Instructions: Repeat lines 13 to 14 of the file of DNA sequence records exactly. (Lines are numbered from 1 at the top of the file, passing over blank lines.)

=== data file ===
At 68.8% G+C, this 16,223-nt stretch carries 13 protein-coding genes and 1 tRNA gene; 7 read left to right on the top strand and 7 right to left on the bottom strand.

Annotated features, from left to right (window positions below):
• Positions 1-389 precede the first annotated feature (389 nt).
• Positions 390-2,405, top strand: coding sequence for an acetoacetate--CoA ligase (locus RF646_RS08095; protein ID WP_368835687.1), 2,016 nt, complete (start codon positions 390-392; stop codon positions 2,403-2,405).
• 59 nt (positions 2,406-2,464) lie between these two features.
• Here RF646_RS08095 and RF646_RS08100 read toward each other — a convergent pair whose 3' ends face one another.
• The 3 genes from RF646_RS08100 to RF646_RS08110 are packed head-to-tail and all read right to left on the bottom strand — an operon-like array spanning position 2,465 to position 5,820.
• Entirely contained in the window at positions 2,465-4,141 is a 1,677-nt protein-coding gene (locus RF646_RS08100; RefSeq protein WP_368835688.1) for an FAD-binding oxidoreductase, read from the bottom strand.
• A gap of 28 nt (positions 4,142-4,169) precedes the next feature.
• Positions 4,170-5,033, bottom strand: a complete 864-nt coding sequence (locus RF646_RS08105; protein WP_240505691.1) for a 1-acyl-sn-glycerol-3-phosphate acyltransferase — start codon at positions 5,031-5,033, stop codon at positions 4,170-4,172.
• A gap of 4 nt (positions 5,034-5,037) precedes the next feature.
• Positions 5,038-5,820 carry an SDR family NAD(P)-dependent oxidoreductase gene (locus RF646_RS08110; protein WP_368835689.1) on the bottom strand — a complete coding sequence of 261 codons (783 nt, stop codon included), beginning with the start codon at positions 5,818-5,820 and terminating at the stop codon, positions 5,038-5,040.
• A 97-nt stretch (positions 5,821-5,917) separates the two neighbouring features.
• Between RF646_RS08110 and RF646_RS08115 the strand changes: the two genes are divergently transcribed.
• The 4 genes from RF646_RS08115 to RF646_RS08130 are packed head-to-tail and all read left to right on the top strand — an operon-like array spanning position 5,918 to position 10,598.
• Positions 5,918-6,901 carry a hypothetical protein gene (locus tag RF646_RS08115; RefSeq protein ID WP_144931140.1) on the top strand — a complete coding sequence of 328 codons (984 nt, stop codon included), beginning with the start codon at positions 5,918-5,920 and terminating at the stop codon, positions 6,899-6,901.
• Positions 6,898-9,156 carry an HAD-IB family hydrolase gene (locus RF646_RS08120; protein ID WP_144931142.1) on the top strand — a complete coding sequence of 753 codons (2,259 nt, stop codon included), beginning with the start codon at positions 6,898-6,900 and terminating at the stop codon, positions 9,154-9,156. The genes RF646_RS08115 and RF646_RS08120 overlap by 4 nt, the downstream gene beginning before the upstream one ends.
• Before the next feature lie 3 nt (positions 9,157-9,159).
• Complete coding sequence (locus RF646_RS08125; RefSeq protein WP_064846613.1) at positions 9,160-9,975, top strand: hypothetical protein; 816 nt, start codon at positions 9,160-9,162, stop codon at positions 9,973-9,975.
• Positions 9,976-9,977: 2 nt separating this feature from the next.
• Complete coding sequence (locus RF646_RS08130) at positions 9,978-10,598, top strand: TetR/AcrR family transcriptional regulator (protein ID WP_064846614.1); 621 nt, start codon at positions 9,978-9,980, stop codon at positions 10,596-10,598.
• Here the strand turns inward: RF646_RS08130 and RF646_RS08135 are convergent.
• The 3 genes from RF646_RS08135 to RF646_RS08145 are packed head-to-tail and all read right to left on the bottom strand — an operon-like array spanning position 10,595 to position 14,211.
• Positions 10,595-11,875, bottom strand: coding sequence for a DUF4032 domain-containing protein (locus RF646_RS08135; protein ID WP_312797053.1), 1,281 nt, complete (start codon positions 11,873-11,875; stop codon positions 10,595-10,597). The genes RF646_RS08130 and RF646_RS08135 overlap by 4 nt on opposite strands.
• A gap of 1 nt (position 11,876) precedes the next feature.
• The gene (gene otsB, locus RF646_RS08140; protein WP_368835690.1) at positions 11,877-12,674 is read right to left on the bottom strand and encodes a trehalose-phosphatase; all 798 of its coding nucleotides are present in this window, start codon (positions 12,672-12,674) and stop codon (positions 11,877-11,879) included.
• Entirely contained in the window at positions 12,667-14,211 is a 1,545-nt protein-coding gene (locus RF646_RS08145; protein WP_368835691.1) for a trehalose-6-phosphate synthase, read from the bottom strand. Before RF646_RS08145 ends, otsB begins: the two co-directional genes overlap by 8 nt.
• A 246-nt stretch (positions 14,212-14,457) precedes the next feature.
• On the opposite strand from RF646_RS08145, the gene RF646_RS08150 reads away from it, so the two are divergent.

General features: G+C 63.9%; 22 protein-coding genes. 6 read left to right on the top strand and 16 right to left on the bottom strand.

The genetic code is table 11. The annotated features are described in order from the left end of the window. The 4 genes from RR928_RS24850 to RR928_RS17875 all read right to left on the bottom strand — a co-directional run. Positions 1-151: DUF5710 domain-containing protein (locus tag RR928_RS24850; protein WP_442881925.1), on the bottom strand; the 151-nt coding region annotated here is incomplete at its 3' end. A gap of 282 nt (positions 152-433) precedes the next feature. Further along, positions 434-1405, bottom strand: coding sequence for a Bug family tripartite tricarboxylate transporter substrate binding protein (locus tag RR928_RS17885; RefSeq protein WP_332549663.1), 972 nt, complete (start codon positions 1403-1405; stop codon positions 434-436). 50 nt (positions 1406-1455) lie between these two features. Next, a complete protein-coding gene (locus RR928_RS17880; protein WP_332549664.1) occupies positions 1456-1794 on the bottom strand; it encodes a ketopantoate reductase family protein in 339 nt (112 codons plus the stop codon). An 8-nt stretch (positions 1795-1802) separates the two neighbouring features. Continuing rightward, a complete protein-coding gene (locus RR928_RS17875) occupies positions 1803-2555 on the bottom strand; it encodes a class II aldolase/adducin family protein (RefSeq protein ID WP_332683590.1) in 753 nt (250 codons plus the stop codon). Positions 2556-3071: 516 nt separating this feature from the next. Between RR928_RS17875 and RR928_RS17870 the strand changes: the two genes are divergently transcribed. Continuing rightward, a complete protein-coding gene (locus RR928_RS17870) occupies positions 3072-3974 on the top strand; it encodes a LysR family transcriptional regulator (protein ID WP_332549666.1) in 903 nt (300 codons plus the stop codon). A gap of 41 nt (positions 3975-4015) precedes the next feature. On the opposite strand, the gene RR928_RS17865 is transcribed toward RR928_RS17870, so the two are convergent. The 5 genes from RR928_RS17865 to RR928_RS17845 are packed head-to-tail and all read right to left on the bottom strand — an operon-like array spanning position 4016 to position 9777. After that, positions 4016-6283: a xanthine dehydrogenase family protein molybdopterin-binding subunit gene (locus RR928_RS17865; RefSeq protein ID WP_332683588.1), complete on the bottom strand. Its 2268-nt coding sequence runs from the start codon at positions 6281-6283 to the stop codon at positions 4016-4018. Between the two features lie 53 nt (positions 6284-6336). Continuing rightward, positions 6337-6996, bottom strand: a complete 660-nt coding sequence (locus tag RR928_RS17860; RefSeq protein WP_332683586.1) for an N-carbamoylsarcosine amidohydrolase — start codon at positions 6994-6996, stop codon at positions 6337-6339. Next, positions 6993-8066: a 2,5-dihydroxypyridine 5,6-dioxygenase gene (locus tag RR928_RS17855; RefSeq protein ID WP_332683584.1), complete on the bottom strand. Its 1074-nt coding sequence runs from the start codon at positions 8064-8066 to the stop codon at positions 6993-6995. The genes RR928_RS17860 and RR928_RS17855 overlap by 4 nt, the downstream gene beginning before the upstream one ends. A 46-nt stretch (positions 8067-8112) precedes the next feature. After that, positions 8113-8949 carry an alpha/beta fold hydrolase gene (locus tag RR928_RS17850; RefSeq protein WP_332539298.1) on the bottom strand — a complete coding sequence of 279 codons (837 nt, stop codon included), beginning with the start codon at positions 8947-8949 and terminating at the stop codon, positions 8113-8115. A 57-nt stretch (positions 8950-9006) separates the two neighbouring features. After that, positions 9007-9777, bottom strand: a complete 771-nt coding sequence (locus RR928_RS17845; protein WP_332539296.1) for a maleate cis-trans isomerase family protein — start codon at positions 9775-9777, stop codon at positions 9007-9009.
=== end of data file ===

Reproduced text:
• A 97-nt stretch (positions 5,821-5,917) separates the two neighbouring features.
• Between RF646_RS08110 and RF646_RS08115 the strand changes: the two genes are divergently transcribed.